The tributes for Muhammad Ali have been flowing throughout the weekend. His accomplishments have earned him memorials throughout the world. Television and news reports have centered on his encouragement to others to achieve greatness in their endeavors. Perhaps Gary Younge of Guardian.com said it best:
"As tributes have poured in this weekend from world leaders and sporting figures, boxing fans and political activists following Muhammad Ali’s death, it’s clear that, from beginning to end, he understood he had a job to do while he was on the planet – inspire people."As we pay tribute to a great man, let us also take time to memorialize the everyday people who never achieved fame or fortune but whose lives built a foundation to shelter posterity. Many of these ancestors have labored without recognition and their memorials are either non-existent or are fading away. Perhaps the beautiful memorials to Muhammad Ali can inspire us to remember our ancestors and the forgotten people throughout the world.
Gravestones have been used for centuries to serve as a memorial to the life of a loved one. Many ancestors are unfortunately buried in unmarked graves. A gravestone was an expense that many families could not afford. Wooden markers were used on many graves. Wooden markers are biodegradable and do not survive for very long. Gravestones can get buried or washed away by flooding. Even gravestones are biodegradable over time. Photographing and preserving images of gravestones can ensure the long term preservation of the information that they contain. What about the unmarked graves?
One way to find the location of a grave is through the death certificate. Death certificates for Texas and many other states are available on Ancestry.com and FamilySearch.org. Many wonderful genealogy volunteers are creating "Virtual Cemeteries" on FindaGrave.com and other cemetery websites by using death certificates to "mark the location" of graves. Two volunteers that I greatly admire are Lanny Martin and Melodey Hauch that created a virtual cemetery for the Magnola Cemetery between League City and Dickinson. I wrote about their efforts in this blogpost from 2014:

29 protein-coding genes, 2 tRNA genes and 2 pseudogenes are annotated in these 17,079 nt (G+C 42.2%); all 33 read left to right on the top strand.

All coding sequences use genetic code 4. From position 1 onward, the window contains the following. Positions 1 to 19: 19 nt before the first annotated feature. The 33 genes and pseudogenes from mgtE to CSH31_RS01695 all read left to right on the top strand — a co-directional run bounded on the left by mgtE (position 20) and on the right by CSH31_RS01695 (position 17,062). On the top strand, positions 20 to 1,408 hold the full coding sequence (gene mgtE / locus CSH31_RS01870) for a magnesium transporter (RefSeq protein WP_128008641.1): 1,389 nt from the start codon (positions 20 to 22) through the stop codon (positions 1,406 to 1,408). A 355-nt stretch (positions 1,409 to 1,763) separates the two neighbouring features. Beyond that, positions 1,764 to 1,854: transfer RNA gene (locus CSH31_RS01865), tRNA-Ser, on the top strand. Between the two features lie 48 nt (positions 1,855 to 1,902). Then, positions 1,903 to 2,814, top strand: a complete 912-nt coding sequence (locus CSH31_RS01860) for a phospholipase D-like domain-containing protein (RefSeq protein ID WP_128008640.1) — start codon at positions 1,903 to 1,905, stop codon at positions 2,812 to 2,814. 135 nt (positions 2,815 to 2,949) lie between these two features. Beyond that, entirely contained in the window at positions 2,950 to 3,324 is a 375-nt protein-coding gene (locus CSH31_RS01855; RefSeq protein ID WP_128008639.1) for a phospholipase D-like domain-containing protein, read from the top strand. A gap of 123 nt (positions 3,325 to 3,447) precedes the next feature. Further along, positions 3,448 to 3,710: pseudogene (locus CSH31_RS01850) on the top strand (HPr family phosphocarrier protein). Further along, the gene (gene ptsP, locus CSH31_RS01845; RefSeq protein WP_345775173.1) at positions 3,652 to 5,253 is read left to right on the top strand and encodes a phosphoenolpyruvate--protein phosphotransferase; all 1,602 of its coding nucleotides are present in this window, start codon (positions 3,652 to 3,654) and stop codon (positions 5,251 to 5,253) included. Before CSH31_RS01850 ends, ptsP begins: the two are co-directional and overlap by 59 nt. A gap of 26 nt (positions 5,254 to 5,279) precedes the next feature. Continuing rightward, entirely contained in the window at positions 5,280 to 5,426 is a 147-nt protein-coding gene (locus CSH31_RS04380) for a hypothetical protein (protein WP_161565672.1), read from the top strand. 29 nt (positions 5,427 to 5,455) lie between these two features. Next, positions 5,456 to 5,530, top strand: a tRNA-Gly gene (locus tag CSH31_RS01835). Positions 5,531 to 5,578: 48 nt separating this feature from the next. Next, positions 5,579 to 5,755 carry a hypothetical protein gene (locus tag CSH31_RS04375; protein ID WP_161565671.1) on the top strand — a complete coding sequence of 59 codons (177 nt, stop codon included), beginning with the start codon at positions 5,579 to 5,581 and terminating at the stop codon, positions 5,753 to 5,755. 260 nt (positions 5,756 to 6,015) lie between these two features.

There are many more volunteers that are involved in similar efforts throughout the world. The importance of this cemetery preservation effort for genealogy cannot be overstated. Cemeteries put our ancestors in a geographic and historical context that is essential to understanding their lives.
For example, one of my recent projects has focused on the Brookins and Holmes families of Smith, Van Zandt and Henderson Counties in Texas. I was able to locate memorials for members of the Brookins family in two cemeteries: Big Rock Cemetery in Van Zandt County and Stockard Cemetery in Henderson County but apparently there are several more unmarked graves.
The death certificate of Lela Holmes Brookins was one of the starting points for my research on this family:
|Lela Holmes Brookins 1881-1951, wife of Nelse Brookins, Sr. and daughter of Milo Holmes|
Lela Holmes was born on February 11, 1871, in Texas, the child of Milo Holmes and Rhoda Johnson. She married Nelse D Brookins on June 12, 1889, in Van Zandt County, Texas. They had 15 children in 29 years. She died on September 7, 1951, in Athens, Texas, at the age of 80.
|There is a USGenWeb page for the Stockard Cemetery which shows that Lela Brookins is buried there, so presumably there is a grave marker which has not yet been photographed.|